The calendar on the wall was open to December, 1967. The furniture and clothing fit the part. An old wool pea coat hanging in the weatherbeaten stairway along with other jackets and clothing. Shoes in the bedroom amidst piles of personal effects strewn everywhere. Makeup, perfume bottles.. a woman definitely was one of the last occupants. A black and white photo of a woman on a bicycle. Is this her? A daughter maybe? It’s not the same bicycle as the one leaning against the shed. That one has a different frame. I’m sure that at one point, this house stood as a source of pride. Now, the tree branches are applying pressure to the roof. The trees are gaining ground. The roof has already given in part way. Small cards are strewn in the bedroom. They all have the same name on them. The last name is the same as the mail and canceled checks from the 60’s… Were they graduation announcements for her son? Perhaps they were for a funeral instead?


The musty smell of disuse, dirt, and dampness fill the air. An old TV sits in the living room with it’s sheet of green glass still intact in front of the tube that once provided hours of entertainment. An old Majestic record player sits in the hallway. It has fared much worse than the old TV. Its cabinet in ruin and barely holding itself together. How many dances were had with this record player. How much emotion was released into this room?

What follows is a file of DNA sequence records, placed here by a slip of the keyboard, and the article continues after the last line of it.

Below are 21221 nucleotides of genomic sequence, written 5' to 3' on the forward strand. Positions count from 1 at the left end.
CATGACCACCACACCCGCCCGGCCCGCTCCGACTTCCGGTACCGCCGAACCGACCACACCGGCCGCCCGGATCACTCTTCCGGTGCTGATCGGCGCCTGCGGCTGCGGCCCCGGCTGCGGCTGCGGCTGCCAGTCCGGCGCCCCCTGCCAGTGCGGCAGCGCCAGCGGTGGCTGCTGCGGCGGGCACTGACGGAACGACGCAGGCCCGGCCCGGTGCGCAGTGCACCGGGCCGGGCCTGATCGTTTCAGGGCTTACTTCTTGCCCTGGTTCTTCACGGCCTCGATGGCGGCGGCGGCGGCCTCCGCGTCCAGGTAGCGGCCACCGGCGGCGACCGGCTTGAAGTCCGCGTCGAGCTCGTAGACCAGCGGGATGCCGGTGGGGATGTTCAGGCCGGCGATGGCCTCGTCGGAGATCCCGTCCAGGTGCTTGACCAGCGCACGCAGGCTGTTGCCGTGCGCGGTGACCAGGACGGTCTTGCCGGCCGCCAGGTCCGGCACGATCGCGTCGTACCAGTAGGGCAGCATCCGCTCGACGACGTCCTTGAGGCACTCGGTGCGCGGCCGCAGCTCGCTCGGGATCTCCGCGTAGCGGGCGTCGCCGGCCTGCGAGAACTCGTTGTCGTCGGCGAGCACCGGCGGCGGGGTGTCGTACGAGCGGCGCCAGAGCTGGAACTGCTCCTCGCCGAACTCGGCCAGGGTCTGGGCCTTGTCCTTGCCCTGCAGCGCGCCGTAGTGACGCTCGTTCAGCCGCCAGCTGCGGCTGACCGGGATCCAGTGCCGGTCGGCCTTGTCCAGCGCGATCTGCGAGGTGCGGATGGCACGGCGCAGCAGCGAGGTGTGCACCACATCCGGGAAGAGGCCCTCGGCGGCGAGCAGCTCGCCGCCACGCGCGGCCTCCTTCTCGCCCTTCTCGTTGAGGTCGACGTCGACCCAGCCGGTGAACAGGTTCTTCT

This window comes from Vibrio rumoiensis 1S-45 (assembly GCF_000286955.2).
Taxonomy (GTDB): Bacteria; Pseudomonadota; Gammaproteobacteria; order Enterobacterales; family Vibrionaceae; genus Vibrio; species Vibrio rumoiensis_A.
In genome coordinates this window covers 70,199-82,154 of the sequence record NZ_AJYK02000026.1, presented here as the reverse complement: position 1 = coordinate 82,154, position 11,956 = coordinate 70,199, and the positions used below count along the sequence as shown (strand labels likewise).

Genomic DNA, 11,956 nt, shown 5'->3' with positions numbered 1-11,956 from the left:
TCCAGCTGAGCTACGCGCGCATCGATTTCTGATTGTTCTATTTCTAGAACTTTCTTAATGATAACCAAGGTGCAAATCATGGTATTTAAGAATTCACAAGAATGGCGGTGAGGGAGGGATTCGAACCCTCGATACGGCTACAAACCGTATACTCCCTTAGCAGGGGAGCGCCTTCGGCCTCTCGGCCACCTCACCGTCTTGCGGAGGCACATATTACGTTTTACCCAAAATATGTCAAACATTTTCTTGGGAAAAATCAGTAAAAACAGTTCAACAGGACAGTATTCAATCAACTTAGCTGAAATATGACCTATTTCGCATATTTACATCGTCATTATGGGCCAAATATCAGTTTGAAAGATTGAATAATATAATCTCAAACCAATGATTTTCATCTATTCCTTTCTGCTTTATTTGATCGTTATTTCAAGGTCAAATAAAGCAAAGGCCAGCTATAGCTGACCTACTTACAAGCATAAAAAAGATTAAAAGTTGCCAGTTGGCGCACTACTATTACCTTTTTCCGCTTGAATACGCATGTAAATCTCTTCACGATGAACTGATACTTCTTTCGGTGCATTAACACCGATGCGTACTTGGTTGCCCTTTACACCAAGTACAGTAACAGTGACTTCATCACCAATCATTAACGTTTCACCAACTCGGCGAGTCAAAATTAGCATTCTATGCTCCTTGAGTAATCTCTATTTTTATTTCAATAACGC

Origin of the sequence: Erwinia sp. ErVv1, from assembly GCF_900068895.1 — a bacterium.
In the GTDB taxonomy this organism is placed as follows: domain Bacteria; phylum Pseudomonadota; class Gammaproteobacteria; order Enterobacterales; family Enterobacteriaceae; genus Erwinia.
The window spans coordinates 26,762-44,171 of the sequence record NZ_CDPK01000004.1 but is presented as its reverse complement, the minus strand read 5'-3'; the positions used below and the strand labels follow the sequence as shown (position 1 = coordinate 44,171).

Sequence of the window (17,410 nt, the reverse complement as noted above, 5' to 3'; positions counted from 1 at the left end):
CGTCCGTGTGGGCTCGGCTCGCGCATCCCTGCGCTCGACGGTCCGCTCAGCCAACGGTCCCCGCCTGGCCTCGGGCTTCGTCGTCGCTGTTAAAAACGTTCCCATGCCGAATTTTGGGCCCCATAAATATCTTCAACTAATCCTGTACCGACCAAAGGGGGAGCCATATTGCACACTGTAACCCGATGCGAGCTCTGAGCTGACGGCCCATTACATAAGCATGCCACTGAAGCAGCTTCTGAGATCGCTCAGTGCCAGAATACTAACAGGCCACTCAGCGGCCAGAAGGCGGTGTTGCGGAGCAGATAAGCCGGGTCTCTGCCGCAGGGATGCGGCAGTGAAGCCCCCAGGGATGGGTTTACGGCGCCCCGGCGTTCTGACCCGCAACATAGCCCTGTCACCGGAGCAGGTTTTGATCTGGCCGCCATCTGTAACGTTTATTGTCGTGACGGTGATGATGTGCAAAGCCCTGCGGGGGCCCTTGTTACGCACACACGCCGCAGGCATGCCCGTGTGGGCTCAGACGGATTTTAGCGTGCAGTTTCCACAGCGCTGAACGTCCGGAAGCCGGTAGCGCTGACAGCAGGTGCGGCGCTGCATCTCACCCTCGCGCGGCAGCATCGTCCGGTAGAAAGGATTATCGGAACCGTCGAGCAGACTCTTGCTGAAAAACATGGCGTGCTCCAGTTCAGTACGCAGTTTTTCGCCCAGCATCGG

A suitcase of books lay open on the bed. Rain and snow falling through the gaps where the roof used to be for countless years have left them in such ruin that only a few titles could be read, including Treasure Island.

Thunder was rolling in the distance. Rain started pattering on the roof, well, what was left of it anyway..

While going through these abandoned buildings, I can’t help but think of the lives of the people who lived here before. I guess it’s all those years studying Anthropology kicking back in. I look at everything around me and try to piece back together the stories that once lived here. It’s not all that different from looking at the evidence found in an Archaeological dig. Instead of digging through the dirt, I look at the modern artifacts. Most strewn around the place either by looters or family members searching for valuables after their passing. Items that are seen as having no value are left behind. Some of these items only held sentimental value to the previous occupant.

One thing stands clear in my mind. All this stuff is just stuff. You can’t take any of it with you. What matters are the experiences that you have, the people you touch in your daily lives, and the people that you love.